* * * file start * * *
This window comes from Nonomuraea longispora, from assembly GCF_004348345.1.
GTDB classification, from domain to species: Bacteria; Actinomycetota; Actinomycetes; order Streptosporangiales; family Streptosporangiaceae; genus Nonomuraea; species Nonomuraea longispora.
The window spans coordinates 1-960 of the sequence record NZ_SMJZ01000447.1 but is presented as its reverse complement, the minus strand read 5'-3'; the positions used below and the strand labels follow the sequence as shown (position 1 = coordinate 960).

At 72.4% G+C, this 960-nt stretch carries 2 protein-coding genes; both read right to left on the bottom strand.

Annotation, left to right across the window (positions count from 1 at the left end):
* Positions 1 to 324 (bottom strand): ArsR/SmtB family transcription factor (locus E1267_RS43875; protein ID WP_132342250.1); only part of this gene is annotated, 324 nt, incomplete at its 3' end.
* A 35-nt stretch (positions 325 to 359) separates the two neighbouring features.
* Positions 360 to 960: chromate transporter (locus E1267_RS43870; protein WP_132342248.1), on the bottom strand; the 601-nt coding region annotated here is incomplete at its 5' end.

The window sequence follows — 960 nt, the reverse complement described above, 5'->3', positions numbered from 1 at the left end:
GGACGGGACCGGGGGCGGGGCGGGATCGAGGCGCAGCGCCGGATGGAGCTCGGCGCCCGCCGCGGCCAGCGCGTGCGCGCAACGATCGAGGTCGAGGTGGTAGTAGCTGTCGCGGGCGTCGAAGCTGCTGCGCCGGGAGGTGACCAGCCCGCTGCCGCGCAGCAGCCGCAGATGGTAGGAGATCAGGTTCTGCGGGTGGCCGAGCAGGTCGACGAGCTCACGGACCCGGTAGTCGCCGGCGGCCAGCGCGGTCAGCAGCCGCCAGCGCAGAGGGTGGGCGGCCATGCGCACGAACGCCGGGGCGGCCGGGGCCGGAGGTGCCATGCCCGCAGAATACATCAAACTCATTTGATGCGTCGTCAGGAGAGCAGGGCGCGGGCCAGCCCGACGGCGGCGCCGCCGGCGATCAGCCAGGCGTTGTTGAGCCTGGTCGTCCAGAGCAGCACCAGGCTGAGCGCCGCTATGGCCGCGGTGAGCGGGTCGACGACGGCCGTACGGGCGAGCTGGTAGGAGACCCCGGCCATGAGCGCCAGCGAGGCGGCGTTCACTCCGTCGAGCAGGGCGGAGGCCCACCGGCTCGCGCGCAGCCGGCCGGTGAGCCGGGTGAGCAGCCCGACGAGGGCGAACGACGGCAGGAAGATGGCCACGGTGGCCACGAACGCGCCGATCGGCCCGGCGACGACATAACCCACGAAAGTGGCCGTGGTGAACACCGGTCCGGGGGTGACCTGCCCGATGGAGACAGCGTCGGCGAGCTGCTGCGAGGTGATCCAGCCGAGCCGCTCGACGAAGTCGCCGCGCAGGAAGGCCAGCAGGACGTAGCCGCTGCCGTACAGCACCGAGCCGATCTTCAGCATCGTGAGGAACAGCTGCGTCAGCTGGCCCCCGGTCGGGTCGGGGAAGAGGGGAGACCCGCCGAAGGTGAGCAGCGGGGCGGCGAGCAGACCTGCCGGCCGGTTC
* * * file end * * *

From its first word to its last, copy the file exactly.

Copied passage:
This window comes from Nonomuraea longispora, from assembly GCF_004348345.1.
GTDB classification, from domain to species: Bacteria; Actinomycetota; Actinomycetes; order Streptosporangiales; family Streptosporangiaceae; genus Nonomuraea; species Nonomuraea longispora.
The window spans coordinates 1-960 of the sequence record NZ_SMJZ01000447.1 but is presented as its reverse complement, the minus strand read 5'-3'; the positions used below and the strand labels follow the sequence as shown (position 1 = coordinate 960).

At 72.4% G+C, this 960-nt stretch carries 2 protein-coding genes; both read right to left on the bottom strand.

Annotation, left to right across the window (positions count from 1 at the left end):
* Positions 1 to 324 (bottom strand): ArsR/SmtB family transcription factor (locus E1267_RS43875; protein ID WP_132342250.1); only part of this gene is annotated, 324 nt, incomplete at its 3' end.
* A 35-nt stretch (positions 325 to 359) separates the two neighbouring features.
* Positions 360 to 960: chromate transporter (locus E1267_RS43870; protein WP_132342248.1), on the bottom strand; the 601-nt coding region annotated here is incomplete at its 5' end.

The window sequence follows — 960 nt, the reverse complement described above, 5'->3', positions numbered from 1 at the left end:
GGACGGGACCGGGGGCGGGGCGGGATCGAGGCGCAGCGCCGGATGGAGCTCGGCGCCCGCCGCGGCCAGCGCGTGCGCGCAACGATCGAGGTCGAGGTGGTAGTAGCTGTCGCGGGCGTCGAAGCTGCTGCGCCGGGAGGTGACCAGCCCGCTGCCGCGCAGCAGCCGCAGATGGTAGGAGATCAGGTTCTGCGGGTGGCCGAGCAGGTCGACGAGCTCACGGACCCGGTAGTCGCCGGCGGCCAGCGCGGTCAGCAGCCGCCAGCGCAGAGGGTGGGCGGCCATGCGCACGAACGCCGGGGCGGCCGGGGCCGGAGGTGCCATGCCCGCAGAATACATCAAACTCATTTGATGCGTCGTCAGGAGAGCAGGGCGCGGGCCAGCCCGACGGCGGCGCCGCCGGCGATCAGCCAGGCGTTGTTGAGCCTGGTCGTCCAGAGCAGCACCAGGCTGAGCGCCGCTATGGCCGCGGTGAGCGGGTCGACGACGGCCGTACGGGCGAGCTGGTAGGAGACCCCGGCCATGAGCGCCAGCGAGGCGGCGTTCACTCCGTCGAGCAGGGCGGAGGCCCACCGGCTCGCGCGCAGCCGGCCGGTGAGCCGGGTGAGCAGCCCGACGAGGGCGAACGACGGCAGGAAGATGGCCACGGTGGCCACGAACGCGCCGATCGGCCCGGCGACGACATAACCCACGAAAGTGGCCGTGGTGAACACCGGTCCGGGGGTGACCTGCCCGATGGAGACAGCGTCGGCGAGCTGCTGCGAGGTGATCCAGCCGAGCCGCTCGACGAAGTCGCCGCGCAGGAAGGCCAGCAGGACGTAGCCGCTGCCGTACAGCACCGAGCCGATCTTCAGCATCGTGAGGAACAGCTGCGTCAGCTGGCCCCCGGTCGGGTCGGGGAAGAGGGGAGACCCGCCGAAGGTGAGCAGCGGGGCGGCGAGCAGACCTGCCGGCCGGTTC